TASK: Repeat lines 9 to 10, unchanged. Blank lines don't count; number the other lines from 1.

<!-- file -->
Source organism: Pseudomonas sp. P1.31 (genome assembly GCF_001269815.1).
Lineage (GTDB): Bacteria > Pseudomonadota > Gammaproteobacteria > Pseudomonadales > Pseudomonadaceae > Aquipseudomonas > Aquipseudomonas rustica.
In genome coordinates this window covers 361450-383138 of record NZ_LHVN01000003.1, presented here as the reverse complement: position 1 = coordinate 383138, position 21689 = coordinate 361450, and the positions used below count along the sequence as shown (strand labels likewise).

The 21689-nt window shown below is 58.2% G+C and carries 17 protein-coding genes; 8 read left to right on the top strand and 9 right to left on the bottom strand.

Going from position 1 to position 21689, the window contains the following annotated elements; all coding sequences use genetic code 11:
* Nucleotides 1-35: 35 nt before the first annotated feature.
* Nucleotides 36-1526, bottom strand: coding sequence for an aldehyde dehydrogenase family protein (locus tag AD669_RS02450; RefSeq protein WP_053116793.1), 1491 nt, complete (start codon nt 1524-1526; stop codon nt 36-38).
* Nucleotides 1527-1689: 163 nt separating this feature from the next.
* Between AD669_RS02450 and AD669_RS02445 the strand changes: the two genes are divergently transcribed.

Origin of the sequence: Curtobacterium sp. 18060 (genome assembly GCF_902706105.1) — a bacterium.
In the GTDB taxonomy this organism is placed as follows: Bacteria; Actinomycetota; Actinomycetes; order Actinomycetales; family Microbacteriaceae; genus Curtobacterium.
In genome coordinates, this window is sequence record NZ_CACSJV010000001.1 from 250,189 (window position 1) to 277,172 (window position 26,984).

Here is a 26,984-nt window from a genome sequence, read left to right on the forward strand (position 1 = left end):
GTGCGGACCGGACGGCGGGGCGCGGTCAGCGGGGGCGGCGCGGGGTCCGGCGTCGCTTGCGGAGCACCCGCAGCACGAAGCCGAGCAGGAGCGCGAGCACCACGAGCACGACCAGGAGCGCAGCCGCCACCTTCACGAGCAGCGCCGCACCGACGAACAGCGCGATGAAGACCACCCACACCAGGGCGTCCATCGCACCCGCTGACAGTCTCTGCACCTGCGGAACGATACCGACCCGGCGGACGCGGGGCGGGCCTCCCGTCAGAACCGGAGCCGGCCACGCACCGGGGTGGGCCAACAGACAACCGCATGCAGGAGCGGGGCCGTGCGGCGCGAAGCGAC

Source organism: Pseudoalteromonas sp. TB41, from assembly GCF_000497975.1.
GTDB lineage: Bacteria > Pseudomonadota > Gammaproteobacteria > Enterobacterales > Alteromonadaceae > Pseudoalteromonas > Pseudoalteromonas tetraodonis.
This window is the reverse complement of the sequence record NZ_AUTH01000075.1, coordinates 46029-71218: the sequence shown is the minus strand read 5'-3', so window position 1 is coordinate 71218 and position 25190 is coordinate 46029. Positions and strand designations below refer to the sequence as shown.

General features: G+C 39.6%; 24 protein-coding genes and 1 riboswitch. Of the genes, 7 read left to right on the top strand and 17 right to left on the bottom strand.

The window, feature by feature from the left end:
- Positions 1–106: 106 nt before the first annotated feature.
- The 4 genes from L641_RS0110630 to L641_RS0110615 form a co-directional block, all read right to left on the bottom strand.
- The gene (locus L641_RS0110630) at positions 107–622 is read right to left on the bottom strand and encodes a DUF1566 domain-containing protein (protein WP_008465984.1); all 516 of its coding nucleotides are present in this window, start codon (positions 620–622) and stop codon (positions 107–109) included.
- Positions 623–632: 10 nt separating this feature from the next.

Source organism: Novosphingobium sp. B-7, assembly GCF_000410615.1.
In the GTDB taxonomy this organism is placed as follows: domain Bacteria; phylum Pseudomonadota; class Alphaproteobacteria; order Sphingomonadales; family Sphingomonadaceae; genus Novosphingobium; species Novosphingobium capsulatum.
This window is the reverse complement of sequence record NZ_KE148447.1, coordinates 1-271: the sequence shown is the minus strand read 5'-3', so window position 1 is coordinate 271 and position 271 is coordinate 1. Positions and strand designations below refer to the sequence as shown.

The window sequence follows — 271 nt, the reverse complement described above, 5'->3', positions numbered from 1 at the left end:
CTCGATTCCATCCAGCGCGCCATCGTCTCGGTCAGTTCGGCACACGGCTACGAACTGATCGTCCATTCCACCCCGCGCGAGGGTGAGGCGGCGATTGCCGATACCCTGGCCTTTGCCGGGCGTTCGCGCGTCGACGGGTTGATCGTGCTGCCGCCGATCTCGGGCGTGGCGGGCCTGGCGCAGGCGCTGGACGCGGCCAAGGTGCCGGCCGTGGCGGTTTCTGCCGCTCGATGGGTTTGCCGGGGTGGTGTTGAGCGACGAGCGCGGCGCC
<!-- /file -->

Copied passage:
* Between AD669_RS02450 and AD669_RS02445 the strand changes: the two genes are divergently transcribed.

Origin of the sequence: Curtobacterium sp. 18060 (genome assembly GCF_902706105.1) — a bacterium.